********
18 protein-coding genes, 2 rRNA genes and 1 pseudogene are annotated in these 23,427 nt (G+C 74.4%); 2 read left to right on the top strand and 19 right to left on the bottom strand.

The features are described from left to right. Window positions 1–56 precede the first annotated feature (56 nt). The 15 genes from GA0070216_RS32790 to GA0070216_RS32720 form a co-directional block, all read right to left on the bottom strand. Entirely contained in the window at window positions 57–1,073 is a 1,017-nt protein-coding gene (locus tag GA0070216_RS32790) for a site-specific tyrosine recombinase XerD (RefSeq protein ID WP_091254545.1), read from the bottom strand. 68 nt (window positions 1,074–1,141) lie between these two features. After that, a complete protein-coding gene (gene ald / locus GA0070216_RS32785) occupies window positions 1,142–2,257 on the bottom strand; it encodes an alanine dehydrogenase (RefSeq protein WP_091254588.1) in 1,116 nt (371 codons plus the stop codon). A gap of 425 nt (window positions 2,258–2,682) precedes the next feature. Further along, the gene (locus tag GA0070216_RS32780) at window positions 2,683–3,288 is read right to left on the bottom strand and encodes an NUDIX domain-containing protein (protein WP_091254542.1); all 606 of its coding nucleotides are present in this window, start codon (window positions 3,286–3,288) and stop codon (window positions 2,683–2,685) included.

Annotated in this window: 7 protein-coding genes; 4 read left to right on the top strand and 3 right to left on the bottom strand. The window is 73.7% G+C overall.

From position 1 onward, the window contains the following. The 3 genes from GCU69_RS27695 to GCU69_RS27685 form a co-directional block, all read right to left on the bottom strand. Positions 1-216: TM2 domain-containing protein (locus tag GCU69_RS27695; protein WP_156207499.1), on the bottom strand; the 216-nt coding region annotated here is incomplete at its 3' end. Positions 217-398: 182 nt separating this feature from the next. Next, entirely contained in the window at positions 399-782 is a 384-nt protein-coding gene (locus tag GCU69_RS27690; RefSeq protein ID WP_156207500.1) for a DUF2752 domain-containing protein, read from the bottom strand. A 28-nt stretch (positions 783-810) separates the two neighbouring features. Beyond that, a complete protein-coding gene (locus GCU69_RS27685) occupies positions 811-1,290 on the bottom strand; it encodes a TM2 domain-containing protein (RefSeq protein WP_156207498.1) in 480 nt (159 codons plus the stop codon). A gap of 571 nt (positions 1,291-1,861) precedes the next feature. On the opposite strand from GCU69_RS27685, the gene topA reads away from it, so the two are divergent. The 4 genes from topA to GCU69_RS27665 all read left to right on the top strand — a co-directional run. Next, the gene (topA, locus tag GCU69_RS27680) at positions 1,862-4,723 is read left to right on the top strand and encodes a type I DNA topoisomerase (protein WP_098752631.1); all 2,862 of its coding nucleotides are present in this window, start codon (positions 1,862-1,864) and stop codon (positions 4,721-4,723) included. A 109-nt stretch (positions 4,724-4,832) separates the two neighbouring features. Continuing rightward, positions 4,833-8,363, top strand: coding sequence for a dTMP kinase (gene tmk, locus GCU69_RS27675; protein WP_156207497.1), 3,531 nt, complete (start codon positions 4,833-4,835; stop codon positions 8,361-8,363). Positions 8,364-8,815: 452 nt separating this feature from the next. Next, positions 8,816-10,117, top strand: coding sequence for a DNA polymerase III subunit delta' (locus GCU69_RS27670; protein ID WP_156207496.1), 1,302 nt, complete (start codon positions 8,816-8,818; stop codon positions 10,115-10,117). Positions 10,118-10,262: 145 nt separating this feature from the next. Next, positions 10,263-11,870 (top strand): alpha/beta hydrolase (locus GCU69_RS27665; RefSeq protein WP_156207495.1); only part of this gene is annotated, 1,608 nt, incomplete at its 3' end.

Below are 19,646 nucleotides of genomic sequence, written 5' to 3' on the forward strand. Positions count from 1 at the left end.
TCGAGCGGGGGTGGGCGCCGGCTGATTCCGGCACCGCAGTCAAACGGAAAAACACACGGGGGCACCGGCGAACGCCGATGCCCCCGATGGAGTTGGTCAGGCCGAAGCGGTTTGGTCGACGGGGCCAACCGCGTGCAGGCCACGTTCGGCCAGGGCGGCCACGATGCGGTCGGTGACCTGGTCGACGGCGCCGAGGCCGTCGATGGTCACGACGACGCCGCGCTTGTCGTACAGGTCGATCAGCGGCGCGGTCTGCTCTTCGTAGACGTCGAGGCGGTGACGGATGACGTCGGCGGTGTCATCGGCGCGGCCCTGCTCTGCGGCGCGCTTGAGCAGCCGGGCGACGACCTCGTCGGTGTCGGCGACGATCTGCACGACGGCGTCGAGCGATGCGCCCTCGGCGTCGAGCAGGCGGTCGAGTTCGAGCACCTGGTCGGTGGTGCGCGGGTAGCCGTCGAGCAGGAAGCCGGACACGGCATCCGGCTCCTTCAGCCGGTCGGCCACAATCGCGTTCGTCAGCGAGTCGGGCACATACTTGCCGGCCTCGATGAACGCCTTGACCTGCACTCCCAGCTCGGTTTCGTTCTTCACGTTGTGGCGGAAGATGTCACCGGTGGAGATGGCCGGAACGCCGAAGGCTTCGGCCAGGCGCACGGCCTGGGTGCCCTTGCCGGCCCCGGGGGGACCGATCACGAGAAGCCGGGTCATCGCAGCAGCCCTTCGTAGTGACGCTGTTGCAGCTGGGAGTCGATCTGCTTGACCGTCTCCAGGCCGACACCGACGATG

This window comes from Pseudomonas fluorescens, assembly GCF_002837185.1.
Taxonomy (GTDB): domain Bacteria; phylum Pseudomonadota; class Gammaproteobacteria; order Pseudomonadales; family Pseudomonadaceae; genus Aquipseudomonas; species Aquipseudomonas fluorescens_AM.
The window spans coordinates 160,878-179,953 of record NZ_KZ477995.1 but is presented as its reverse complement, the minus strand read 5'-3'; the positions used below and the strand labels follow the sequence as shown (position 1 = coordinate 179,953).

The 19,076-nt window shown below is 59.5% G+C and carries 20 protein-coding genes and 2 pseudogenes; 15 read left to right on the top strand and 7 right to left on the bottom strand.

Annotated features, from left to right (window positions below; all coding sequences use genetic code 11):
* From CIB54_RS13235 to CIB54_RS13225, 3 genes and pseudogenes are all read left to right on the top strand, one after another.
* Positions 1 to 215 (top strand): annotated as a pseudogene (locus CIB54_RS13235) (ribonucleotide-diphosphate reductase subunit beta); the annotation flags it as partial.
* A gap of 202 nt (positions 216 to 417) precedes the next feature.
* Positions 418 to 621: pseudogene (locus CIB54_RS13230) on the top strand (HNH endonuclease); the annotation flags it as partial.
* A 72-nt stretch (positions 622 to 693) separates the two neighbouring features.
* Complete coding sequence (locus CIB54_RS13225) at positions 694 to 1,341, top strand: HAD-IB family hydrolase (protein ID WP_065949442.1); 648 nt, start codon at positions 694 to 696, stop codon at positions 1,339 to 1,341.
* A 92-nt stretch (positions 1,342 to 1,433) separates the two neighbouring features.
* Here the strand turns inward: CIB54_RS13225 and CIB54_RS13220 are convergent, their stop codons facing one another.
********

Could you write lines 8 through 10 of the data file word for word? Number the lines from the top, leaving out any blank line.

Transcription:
Taxonomy (GTDB): domain Bacteria; phylum Pseudomonadota; class Gammaproteobacteria; order Pseudomonadales; family Pseudomonadaceae; genus Aquipseudomonas; species Aquipseudomonas fluorescens_AM.
The window spans coordinates 160,878-179,953 of record NZ_KZ477995.1 but is presented as its reverse complement, the minus strand read 5'-3'; the positions used below and the strand labels follow the sequence as shown (position 1 = coordinate 179,953).

The 19,076-nt window shown below is 59.5% G+C and carries 20 protein-coding genes and 2 pseudogenes; 15 read left to right on the top strand and 7 right to left on the bottom strand.